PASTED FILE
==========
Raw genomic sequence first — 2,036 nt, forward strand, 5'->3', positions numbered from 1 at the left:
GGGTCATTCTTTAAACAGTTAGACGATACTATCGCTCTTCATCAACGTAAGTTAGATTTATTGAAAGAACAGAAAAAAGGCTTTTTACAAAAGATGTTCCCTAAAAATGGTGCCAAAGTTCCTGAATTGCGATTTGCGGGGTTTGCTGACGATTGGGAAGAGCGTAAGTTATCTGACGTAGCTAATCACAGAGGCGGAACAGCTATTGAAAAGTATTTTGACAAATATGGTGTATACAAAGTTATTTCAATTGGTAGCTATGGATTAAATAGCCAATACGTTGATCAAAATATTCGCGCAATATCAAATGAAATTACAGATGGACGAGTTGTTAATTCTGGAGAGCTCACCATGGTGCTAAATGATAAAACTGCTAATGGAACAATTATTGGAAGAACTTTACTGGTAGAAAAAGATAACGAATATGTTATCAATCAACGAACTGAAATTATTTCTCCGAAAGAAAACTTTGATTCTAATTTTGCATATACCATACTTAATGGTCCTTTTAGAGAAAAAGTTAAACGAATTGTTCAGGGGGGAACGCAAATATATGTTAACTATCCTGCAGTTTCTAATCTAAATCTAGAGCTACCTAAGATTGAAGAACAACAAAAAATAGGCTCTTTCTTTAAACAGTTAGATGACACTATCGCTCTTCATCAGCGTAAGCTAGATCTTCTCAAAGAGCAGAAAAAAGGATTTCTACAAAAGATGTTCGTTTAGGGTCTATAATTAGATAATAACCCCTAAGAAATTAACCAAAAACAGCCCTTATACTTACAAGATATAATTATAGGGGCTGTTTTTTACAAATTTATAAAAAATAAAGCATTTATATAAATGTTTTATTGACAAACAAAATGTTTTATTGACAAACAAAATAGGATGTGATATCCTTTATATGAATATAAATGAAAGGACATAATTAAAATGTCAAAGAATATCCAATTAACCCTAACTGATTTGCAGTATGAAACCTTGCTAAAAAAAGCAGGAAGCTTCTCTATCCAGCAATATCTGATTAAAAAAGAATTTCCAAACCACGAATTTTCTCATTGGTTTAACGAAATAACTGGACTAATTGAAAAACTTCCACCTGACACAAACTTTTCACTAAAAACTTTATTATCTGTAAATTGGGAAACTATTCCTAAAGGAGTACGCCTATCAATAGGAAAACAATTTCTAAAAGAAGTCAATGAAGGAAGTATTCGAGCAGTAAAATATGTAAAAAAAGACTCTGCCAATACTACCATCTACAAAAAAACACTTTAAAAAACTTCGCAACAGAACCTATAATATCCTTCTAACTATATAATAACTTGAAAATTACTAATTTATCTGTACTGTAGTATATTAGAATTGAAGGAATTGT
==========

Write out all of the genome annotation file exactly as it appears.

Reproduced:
Raw genomic sequence first — 2,036 nt, forward strand, 5'->3', positions numbered from 1 at the left:
GGGTCATTCTTTAAACAGTTAGACGATACTATCGCTCTTCATCAACGTAAGTTAGATTTATTGAAAGAACAGAAAAAAGGCTTTTTACAAAAGATGTTCCCTAAAAATGGTGCCAAAGTTCCTGAATTGCGATTTGCGGGGTTTGCTGACGATTGGGAAGAGCGTAAGTTATCTGACGTAGCTAATCACAGAGGCGGAACAGCTATTGAAAAGTATTTTGACAAATATGGTGTATACAAAGTTATTTCAATTGGTAGCTATGGATTAAATAGCCAATACGTTGATCAAAATATTCGCGCAATATCAAATGAAATTACAGATGGACGAGTTGTTAATTCTGGAGAGCTCACCATGGTGCTAAATGATAAAACTGCTAATGGAACAATTATTGGAAGAACTTTACTGGTAGAAAAAGATAACGAATATGTTATCAATCAACGAACTGAAATTATTTCTCCGAAAGAAAACTTTGATTCTAATTTTGCATATACCATACTTAATGGTCCTTTTAGAGAAAAAGTTAAACGAATTGTTCAGGGGGGAACGCAAATATATGTTAACTATCCTGCAGTTTCTAATCTAAATCTAGAGCTACCTAAGATTGAAGAACAACAAAAAATAGGCTCTTTCTTTAAACAGTTAGATGACACTATCGCTCTTCATCAGCGTAAGCTAGATCTTCTCAAAGAGCAGAAAAAAGGATTTCTACAAAAGATGTTCGTTTAGGGTCTATAATTAGATAATAACCCCTAAGAAATTAACCAAAAACAGCCCTTATACTTACAAGATATAATTATAGGGGCTGTTTTTTACAAATTTATAAAAAATAAAGCATTTATATAAATGTTTTATTGACAAACAAAATGTTTTATTGACAAACAAAATAGGATGTGATATCCTTTATATGAATATAAATGAAAGGACATAATTAAAATGTCAAAGAATATCCAATTAACCCTAACTGATTTGCAGTATGAAACCTTGCTAAAAAAAGCAGGAAGCTTCTCTATCCAGCAATATCTGATTAAAAAAGAATTTCCAAACCACGAATTTTCTCATTGGTTTAACGAAATAACTGGACTAATTGAAAAACTTCCACCTGACACAAACTTTTCACTAAAAACTTTATTATCTGTAAATTGGGAAACTATTCCTAAAGGAGTACGCCTATCAATAGGAAAACAATTTCTAAAAGAAGTCAATGAAGGAAGTATTCGAGCAGTAAAATATGTAAAAAAAGACTCTGCCAATACTACCATCTACAAAAAAACACTTTAAAAAACTTCGCAACAGAACCTATAATATCCTTCTAACTATATAATAACTTGAAAATTACTAATTTATCTGTACTGTAGTATATTAGAATTGAAGGAATTGT